Link to Part One
Probably the most extreme example of a household language is idioglossia, also known as cryptophasia, and commonly referred to as twin talk or twin speech. Children who are exposed to multiple languages from birth are also inclined to create idioglossias, but these languages usually disappear at a relatively early age, giving way to use of one or more of the languages introduced. Apparently autonomous languages (yet another word for the same thing) exist in about 40% of all twins. So it’s far from uncommon but the chances are higher with identical twins. There have been high profile cases though like June and Jennifer Gibbons and the Kennedy twins who had well-developed secret languages that only they could understand. Wikipedia describes the language used by the Kennedy twins, Poto and Cabengo:
Their language was spoken extremely quickly and had a staccato rhythm. These characteristics transferred themselves to the girls' English, which they began to speak following speech therapy. Linguistic analysis of their language revealed that it was a mixture of English and German (their mother and grandmother were German-born), with some neologisms and several idiosyncratic grammatical features.
and provides a short extract from a conversation between the two girls to illustrate:
Pinit, putahtraletungay. (Finish, potato salad hungry)
Nis, Poto? (This, Poto?)
Liba Cabingoat, it. (Dear Cabengo, eat)
La moa, Poto? (Here more, Poto?)
Probably the best-known example, albeit a fictitious one, is in the film Nell where Jodie Foster’s unintelligible, idiosyncratic language is made up of English-like phrases that are a blend of stroke-impaired speech and twin language.
The most commonly known made-up language (if you’re British and of a certain age) is Unwinese, the creation of the British comedian Stanley Unwin who spoke a mishmash of English and expressions of his own devising. It gets classified as gobbledegook but that’s really a misleading term because there are rules and other people have learned them to imitate him; it’s closer to the language game gibberish. I once saw him interviewed by Michael Barrymore and the entire interview was carried on in Unwinese which was fun for them I’m sure, but hard on the poor audience. Recurrent expressions were:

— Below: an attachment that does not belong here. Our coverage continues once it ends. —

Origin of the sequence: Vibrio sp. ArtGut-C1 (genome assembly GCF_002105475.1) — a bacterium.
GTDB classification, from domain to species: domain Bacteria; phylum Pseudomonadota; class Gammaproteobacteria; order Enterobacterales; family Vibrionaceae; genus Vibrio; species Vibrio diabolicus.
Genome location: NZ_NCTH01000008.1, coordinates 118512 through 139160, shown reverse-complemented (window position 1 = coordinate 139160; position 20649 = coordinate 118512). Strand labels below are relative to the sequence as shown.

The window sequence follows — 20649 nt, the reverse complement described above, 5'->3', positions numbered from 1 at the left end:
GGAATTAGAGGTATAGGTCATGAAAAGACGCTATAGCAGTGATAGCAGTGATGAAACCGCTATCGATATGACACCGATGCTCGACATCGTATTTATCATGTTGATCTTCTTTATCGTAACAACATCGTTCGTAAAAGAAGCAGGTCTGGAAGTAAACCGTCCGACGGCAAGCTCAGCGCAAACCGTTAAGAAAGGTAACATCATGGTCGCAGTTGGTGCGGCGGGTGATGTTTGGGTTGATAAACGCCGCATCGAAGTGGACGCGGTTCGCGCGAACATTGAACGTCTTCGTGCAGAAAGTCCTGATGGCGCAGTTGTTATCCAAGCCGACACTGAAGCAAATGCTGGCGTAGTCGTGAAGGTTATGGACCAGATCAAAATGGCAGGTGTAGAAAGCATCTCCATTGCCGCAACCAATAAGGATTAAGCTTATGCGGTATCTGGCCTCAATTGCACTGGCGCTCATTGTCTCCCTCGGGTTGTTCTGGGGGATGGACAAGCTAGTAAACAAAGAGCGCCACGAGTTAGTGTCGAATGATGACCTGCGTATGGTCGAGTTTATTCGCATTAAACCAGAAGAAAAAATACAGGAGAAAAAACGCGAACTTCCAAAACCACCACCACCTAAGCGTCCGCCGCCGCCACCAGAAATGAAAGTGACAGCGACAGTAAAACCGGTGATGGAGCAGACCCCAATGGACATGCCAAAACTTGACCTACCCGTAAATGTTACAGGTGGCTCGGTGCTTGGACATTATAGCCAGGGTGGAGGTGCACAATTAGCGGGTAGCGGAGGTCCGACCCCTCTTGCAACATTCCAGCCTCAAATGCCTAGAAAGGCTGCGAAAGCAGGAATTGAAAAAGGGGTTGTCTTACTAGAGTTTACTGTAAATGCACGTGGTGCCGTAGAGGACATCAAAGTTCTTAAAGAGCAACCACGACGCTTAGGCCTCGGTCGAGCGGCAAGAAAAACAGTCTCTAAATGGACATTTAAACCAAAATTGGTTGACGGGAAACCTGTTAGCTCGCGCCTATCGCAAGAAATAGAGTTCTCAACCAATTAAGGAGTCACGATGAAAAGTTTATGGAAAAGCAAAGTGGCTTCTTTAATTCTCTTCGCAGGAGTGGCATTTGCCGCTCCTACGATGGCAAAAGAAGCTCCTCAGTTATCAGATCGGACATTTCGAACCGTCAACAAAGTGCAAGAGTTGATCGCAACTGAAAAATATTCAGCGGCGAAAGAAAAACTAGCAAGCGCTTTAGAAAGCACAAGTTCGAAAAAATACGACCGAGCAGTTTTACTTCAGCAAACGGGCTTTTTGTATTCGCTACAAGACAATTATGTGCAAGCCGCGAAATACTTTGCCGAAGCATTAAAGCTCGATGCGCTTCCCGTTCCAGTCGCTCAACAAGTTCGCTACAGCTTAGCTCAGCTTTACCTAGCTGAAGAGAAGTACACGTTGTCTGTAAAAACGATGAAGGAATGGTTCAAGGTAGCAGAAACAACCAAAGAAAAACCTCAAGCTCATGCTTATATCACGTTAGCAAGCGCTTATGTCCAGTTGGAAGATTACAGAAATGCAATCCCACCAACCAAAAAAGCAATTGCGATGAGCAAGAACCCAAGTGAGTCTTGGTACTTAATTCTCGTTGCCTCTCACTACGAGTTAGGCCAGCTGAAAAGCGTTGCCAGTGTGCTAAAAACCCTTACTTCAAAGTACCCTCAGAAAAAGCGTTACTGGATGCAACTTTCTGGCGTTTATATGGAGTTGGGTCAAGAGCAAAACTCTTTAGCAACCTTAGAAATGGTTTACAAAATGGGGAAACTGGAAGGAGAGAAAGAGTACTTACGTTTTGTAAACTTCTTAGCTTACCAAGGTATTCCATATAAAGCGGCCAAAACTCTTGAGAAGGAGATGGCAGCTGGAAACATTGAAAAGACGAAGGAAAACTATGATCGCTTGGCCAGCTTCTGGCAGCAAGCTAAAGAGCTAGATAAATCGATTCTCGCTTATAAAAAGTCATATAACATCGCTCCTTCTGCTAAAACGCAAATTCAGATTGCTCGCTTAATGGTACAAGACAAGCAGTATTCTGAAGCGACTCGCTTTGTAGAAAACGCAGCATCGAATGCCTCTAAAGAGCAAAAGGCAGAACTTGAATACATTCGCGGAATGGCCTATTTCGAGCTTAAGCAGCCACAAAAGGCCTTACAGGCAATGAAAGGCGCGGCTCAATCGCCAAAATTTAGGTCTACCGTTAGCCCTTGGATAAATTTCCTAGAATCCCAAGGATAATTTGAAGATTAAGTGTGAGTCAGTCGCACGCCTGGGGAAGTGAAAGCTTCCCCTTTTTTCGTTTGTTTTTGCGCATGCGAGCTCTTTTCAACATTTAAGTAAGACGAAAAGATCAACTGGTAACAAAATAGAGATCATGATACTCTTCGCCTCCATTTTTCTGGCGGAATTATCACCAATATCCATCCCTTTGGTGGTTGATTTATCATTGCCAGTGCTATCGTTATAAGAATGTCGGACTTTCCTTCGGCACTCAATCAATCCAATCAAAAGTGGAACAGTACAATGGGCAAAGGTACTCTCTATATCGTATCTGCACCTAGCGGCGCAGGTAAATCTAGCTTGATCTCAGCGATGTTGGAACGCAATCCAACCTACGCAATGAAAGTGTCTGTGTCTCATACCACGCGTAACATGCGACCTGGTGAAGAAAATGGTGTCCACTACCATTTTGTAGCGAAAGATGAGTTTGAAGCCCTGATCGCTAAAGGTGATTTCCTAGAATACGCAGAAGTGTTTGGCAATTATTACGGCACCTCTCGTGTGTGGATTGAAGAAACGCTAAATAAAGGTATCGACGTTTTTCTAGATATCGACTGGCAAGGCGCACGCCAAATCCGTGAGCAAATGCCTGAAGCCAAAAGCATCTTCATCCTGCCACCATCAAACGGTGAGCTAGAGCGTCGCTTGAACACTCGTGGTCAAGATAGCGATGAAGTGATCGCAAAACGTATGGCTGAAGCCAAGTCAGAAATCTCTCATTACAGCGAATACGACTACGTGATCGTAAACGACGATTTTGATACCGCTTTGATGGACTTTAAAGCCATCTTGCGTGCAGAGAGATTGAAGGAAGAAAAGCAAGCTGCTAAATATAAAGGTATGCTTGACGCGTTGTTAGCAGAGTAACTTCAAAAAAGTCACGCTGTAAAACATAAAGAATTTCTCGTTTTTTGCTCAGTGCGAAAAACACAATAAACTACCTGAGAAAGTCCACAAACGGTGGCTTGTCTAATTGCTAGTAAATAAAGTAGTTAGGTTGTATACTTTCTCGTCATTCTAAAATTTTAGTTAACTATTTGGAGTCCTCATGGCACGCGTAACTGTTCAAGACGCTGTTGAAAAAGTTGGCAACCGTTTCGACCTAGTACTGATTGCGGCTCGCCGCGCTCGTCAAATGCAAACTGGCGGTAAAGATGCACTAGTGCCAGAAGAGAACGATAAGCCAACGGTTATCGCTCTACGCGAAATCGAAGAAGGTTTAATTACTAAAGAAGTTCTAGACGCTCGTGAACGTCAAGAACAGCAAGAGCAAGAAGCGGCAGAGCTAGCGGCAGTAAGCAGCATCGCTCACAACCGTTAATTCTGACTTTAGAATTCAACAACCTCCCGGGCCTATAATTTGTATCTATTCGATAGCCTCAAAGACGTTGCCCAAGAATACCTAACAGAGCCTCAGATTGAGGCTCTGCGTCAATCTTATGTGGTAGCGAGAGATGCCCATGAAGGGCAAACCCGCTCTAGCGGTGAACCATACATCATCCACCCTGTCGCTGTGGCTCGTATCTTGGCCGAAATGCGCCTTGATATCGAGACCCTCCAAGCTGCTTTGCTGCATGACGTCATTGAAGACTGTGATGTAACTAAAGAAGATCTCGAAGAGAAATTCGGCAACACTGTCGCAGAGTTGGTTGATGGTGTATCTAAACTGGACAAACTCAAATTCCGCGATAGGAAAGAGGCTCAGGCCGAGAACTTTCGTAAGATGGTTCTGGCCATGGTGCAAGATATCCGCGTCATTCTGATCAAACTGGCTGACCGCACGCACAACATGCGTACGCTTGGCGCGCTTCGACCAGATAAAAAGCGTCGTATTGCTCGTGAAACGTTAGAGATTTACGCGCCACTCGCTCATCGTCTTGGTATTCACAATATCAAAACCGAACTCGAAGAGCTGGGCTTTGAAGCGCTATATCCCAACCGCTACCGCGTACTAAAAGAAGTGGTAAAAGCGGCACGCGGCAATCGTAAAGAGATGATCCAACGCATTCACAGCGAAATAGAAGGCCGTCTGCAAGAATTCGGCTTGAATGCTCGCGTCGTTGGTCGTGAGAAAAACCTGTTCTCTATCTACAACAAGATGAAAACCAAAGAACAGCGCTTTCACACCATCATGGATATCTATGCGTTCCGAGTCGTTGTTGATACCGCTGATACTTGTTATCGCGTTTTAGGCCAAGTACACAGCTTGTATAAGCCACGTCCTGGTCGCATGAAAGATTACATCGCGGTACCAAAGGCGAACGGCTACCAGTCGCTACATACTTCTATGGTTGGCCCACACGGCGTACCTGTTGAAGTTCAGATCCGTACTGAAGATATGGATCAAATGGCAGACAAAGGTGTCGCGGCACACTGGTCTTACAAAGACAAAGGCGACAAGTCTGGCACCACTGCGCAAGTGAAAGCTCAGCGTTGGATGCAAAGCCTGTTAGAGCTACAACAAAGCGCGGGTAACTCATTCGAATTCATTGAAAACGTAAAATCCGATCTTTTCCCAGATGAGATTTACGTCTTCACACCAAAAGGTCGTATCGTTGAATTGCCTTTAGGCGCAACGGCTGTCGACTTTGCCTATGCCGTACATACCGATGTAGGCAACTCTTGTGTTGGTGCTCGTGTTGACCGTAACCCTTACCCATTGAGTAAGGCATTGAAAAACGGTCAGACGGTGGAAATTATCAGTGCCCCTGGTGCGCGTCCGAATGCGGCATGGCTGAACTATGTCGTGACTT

Deep joy: Pleasing
Goodlilode: Good or excellent
Nockers (as in "I did nockers"): Not
Flollop: Fall, or Go
Once a polly tito: Once upon a time
Thriftymost on your banky balancer: Very good value
Garbage path: Garden path
Deep folly: Foolish deed, but sometimes simply means Complicated arrangement(s)
Huffallo-dowder: Up and down
Notice how -bold and -bode are common suffixes. This is similar to what rappers do inserting "-izzle" after a word's last pre-vowel consonant while discarding the remaining letters. I wrote a short article about Unwin a couple of years back called Basic Engly Twentyfido if you’re interested and there are some video links too. I have a great deal of affection for him. I was also very fond of the pianist and entertained Victor Borges and one of his routines involved Inflationary English. The rule is a simple one: any time a number is suggested within a word, inflate its value by one. Simple examples would be:
"Anyone up for tennis?" becomes "Anytwo up five elevennis?”
"I ate a tenderloin with my fork" becomes "I nined an elevenderloin with my five'k"
These two ‘languages’ were created to entertain not obfuscate but they manage to do both. Argot, however, is a secret language used by various groups – including, but not limited to, thieves and other criminals – to prevent outsiders from understanding their conversations; it dates back to 1628 and under the strictest definition, an argot is a proper language, with its own grammar and style. The closest I’ve come to that was in the civil service when I was there. Memos were written (yes, it was that long ago) in what I think of to this day as abbreviationese, a form of bureaucratese; if there was a way to reduce the numbers of letters you had to write then that’s what you wrote. Nowadays we have textese, or as they would call it, txtk, and twitterspeak where most of the words seem to need to begin with twi-, twe- or twa-: twaiting (twittering while waiting), tweetaholism (the continued use of Twitter as an addiction that is difficult to control) and twitterrhea (just use your imagination).